On 3 March 1795 a petition was presented to the Burgher Presbytery of Perth requesting sermon within Crail and the surrounding area, and as a consequence, on 16 March 1796 Crail Burgher congregation was established. The Synod, in 1797, granted £20 to the congregation to assist with the erection of their place of worship, which was opened in that same year, and in 1803 the first minister of the congregation, William Fraser, was ordained. Subsequently the congregation suffered various periods without a minister, and its numbers declined, but a new church was built in 1858. The church became part of the United Presbyterian Church in 1847. Following the union of the United Presbyterian Church and the Free Church of Scotland in 1900, the charge became Crail West, United Free Church, and in 1907 a union was established with the United Free Church congregation of Crail North, under the name of Crail United Free Church. Following the union the former West Church and manse were sold.

Immediately following the Disruption of 1843 a Free Church congregation was established in Crail with worship initially conducted in a hall in Rosewynd, and the charge was sanctioned in 1845, the same year in which the church of the congregation was opened. Following the union of the United Presbyterian Church and the Free Church of Scotland in 1900, the charge became Crail North, United Free Church, and in 1907 a union was established with the United Free Church congregation of Crail West, under the name of Crail United Free Church. Following 1907, the former West Church and manse were sold and as a result of the later union of the Church of Scotland and the United Free Church in 1929, the congregation was termed Crail St David's, Church of Scotland. A further union was established with the parish church of Crail St Mary's in 1954, under the name of Crail, and after this union the former St David's church was sold. In 1976 the Kirk Session of Crail, which sits within the Presbytery of St Andrews, was linked with Kingsbarns.

Church Records

Data provided by the  Scottish Archive Network (SCAN)

The Parish Church (Established Church, Church of Scotland):

The original Old Parish Registers (of baptisms / births, proclamations / marriages, and deaths / burials) of the Church of Scotland, which cover the years up to 1854, are held in the National Records of Scotland in Edinburgh, and they can all be consulted there at the National Records of Scotland. The baptisms / births, proclamations / marriages and deaths / burials indexes can be searched at the ScotlandsPeople website. Copies of the register entries may be purchased.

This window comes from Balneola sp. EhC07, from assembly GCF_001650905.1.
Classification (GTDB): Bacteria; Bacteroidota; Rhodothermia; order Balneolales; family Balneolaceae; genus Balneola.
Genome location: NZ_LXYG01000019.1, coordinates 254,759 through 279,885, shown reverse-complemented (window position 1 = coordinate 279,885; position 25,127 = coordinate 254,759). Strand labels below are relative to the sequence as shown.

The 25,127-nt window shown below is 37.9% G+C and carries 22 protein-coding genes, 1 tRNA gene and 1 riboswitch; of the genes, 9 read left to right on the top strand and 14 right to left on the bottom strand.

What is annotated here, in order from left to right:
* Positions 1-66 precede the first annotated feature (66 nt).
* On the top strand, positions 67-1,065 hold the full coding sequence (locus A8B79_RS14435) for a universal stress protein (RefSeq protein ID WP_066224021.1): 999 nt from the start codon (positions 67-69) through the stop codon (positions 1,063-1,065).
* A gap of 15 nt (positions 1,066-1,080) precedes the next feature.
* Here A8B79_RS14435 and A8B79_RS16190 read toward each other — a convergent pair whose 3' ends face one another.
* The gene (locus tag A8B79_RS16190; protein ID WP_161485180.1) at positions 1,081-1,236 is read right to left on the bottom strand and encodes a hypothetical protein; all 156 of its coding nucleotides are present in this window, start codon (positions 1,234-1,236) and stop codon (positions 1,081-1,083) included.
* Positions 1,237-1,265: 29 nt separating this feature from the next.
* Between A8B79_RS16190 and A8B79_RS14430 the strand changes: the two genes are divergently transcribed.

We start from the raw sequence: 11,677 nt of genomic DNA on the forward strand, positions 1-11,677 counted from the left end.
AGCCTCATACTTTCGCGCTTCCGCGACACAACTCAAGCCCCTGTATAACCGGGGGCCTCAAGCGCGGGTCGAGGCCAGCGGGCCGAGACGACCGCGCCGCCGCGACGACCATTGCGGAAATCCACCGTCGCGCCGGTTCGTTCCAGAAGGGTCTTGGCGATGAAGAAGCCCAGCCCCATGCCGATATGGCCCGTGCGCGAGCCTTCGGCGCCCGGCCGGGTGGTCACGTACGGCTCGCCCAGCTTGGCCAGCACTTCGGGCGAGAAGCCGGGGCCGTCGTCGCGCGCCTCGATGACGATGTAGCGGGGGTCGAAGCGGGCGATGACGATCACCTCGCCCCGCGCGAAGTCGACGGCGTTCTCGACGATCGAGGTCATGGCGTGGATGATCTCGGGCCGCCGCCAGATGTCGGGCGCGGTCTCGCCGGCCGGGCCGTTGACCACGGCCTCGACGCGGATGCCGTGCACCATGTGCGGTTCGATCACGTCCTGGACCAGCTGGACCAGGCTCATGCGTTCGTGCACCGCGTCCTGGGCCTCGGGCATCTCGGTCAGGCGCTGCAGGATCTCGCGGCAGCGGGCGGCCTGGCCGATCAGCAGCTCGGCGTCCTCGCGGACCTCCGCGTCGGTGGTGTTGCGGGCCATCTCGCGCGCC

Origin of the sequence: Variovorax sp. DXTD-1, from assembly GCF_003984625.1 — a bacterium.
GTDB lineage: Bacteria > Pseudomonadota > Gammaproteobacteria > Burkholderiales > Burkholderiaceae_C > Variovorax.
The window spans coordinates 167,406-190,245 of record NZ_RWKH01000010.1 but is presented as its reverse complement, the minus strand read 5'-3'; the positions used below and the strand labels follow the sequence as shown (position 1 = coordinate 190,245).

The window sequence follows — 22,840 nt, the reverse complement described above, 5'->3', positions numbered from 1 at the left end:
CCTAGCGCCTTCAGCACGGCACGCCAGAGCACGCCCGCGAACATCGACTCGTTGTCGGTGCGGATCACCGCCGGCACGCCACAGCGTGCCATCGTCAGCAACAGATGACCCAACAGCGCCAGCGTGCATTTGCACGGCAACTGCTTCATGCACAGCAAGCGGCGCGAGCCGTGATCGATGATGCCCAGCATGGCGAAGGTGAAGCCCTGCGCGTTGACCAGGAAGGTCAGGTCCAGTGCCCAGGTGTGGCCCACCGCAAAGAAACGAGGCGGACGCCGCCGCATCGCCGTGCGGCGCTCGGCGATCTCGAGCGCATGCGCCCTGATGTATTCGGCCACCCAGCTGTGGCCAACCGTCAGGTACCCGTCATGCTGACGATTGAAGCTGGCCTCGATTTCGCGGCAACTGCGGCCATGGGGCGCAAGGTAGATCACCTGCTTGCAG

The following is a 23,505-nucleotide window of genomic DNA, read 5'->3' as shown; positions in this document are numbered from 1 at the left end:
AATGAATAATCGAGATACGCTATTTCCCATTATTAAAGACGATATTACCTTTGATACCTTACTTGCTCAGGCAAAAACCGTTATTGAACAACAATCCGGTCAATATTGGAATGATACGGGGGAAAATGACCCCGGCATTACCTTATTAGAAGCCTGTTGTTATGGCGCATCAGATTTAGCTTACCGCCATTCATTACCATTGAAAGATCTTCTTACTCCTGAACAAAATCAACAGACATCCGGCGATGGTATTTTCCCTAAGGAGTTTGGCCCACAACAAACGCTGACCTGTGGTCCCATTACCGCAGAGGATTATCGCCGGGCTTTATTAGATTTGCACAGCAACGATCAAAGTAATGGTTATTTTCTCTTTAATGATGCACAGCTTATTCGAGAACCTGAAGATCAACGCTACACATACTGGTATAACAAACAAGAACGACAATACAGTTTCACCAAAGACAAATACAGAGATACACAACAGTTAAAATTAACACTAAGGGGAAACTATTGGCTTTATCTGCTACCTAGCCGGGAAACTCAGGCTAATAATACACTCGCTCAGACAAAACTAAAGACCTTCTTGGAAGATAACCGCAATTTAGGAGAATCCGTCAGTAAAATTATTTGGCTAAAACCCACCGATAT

Parish reference number: 417

The Old Parish Registers (OPRs) span the following dates (although there are gaps within these ranges):

Crail OPR Births / baptisms Proclamations / marriages Deaths / burials / mortcloths
417/1 1684-1745 1655-1745 1684-1693
417/2 1745-1819 1745-1819  
417/3   1685-1721  
417/4   1722-1751 1750-1752
417/5   1752-1779 1753-1793
417/6 1820-1854 1820-1854  
(Data supplied by the National Records of Scotland)

The Detailed List of the Old Parochial Registers of Scotland, published 1872, provides this information about the content of the OPRs, including the gaps within them:

From 1685 till 1693 B. M. and D. are entered in parallel cols. of the same pages.
M.  Contracts and Marriages, 1655 - 1684 inclusive, separately recorded. M. and D. are recorded in parallel cols. after 1693. Separate Record containing Contracts of M. 1685 - 1779.
D.  (Burials.) Blank Nov. 1693 - Jan. 1750. After Jan. 1753, the entries occur on occasional pp. of the Record containing Contracts for same period.

Copies of the registers on microfilm may be consulted in some local libraries and at LDS Family Search Centres around the world. The indexes to baptisms / births and proclamations / marriages can also be searched on the LDS Family Search website or on the IGI on microfiche in local libraries.

LDS Library Film Numbers:

1040156 Item 4 Baptisms, 1684-1725; Marriages, 1655-1725; Burials, 1684-1693.
1040157 Baptisms, 1725-1820; Marriages, 1725-1820; Burials, 1739-1741, 1783; Session book (includes Marriage proclamations) 1685-1736.
1040099 Items 1 - 3 Session book (includes Mortcloth dues [burial records], 1752-1779 and Marriage proclamations), 1736-1779; Burials, 1750-1758, 1769-1793; Baptisms, Marriages, 1820-1857.
(Data provided by The Church of Jesus Christ of Latter-Day Saints)